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From the episode:
MK: One thing I found very charming about the book is that you do most of your own illustrations.
JG: So many people have commented on those and I had no idea that they would be such a thing! But yeah, I originally did all of the illustrations, but I can’t draw a very good circle. I’m not an illustrator, I’m not an artist. I don’t remember if it was for my own visualization or to show to someone, but I was writing about how we detect exoplanets, and one of the ways we do that is by seeing the little bit of an exoplanet going in front of its star to [block our view], like a tiny little eclipse. And I was trying to describe the chart that astronomers used to plot that out and to show it.
On a tiny little Post-It note, I drew that little dip in the line of the star’s brightness. I was looking at it and I was like, huh, that could go in the book. And no one decided to stop me. I really thought at various points someone was gonna be like, this is silly. Or like, there’s a drawing of a little monkey-like animal that I talk about from Avatar, where I drew it because it’s really hard to describe because he sort of has six limbs but sort of has four. And I was like, I’ll just draw it. And it’s terrible. It’s absolutely terrible.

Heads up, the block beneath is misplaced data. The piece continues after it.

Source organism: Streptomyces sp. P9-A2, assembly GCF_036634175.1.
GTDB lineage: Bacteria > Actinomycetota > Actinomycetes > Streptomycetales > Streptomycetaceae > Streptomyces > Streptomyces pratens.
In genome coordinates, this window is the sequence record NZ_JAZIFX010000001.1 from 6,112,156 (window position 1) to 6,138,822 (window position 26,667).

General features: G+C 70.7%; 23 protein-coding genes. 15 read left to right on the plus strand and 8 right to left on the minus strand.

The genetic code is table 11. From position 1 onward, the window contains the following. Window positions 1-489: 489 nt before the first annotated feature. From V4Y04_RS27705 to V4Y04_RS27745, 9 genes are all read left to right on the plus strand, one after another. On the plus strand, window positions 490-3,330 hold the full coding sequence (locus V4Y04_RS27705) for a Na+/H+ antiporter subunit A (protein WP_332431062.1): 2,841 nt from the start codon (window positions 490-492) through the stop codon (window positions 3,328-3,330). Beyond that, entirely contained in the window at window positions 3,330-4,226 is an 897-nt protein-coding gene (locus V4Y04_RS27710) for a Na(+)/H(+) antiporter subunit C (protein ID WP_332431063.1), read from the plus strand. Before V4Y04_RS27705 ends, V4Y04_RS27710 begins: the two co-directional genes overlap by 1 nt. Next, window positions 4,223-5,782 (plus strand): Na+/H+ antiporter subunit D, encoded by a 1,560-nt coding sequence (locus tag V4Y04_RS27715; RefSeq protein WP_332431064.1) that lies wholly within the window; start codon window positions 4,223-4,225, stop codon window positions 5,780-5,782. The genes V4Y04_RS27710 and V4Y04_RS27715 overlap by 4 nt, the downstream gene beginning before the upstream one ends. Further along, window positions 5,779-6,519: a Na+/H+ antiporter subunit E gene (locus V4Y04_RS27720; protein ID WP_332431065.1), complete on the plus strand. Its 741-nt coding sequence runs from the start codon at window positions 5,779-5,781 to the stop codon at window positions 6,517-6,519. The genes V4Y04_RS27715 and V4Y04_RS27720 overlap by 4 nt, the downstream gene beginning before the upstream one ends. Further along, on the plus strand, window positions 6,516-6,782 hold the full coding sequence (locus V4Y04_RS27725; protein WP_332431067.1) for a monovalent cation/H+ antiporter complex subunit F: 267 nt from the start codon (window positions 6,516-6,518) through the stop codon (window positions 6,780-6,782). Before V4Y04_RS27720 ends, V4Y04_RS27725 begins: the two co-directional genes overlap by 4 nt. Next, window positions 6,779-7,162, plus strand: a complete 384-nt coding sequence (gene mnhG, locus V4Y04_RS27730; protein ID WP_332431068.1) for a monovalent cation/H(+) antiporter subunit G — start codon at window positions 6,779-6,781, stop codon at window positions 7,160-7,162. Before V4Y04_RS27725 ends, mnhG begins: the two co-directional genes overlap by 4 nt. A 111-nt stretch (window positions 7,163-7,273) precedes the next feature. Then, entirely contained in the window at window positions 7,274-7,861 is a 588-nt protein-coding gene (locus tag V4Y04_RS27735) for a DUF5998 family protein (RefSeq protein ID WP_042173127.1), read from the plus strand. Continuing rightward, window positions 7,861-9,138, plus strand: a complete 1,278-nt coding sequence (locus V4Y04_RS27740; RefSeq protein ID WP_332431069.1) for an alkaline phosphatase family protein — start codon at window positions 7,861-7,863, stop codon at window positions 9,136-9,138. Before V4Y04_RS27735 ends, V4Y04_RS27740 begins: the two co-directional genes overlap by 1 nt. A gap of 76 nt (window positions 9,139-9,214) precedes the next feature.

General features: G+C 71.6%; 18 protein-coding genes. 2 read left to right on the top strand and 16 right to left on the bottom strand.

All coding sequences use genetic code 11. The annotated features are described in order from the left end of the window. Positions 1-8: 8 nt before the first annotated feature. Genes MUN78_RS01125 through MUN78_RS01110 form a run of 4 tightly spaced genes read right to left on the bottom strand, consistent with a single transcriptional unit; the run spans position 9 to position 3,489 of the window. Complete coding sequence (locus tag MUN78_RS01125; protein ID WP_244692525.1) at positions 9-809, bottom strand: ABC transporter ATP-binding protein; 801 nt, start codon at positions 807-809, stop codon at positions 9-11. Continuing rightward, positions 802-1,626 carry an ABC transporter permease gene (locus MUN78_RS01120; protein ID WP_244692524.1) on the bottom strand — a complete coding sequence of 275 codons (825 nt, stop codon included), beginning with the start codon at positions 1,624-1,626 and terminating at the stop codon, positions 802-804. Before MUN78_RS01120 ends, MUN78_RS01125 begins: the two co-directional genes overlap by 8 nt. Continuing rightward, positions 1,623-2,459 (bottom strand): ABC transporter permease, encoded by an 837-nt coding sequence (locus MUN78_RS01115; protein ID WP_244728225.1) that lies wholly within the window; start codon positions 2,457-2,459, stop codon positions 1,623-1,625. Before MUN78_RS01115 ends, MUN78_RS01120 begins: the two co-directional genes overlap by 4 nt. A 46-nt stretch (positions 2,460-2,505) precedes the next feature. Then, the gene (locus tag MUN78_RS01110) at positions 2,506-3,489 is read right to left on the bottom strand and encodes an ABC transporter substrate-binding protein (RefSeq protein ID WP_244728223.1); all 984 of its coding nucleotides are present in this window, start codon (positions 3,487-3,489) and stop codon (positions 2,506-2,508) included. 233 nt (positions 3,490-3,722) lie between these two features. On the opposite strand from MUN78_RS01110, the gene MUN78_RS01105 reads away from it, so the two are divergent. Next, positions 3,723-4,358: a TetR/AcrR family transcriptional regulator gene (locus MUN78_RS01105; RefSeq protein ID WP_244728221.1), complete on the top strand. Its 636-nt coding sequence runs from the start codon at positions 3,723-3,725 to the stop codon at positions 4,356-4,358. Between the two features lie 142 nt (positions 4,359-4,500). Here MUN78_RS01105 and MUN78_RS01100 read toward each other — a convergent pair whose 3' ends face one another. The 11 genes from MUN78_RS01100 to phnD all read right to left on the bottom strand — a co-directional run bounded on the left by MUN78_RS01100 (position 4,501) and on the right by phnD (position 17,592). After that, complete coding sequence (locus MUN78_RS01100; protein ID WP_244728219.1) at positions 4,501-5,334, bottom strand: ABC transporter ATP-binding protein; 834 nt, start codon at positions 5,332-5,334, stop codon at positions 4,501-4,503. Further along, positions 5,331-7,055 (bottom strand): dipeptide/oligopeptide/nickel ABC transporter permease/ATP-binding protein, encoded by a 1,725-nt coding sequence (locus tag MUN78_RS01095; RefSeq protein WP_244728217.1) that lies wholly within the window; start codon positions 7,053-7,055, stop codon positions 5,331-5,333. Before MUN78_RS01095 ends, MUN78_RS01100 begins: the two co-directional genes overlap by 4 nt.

MK: It’s such a good contrast though. You do include some other images and real art. One of them is the work of Mick Ellison.
JG: Yeah. He has this job where he’s meant to imagine what a previously living creature was like based on the evidence that scientists can compile. He works at the Museum of Natural History in New York. And even though he’s drawing extinct Earth animals, I felt like it was relevant, and he had some really interesting things to say about what makes a drawing of an animal look real. I found it really interesting that we have this innate sense of what’s natural and what’s not. His feathered dinosaur, he gave me permission to include that illustration, and that is quite a work of art, unlike mine. It’s very beautiful.
MK: And then there is the art that reminds me of junior year chemistry class.
JG: Yeah, I mean there’s a carbon atom and a silicon atom and how many electrons they have. The feeling that I was hoping to evoke—and that I think has been successful because we’re talking now a couple weeks before the book comes out; not a lot of people have read this, and of the few people who’ve read it, a lot have commented on the illustrations—but I really wanted it to feel like we’re sitting at a bar talking about this stuff and I’m explaining something.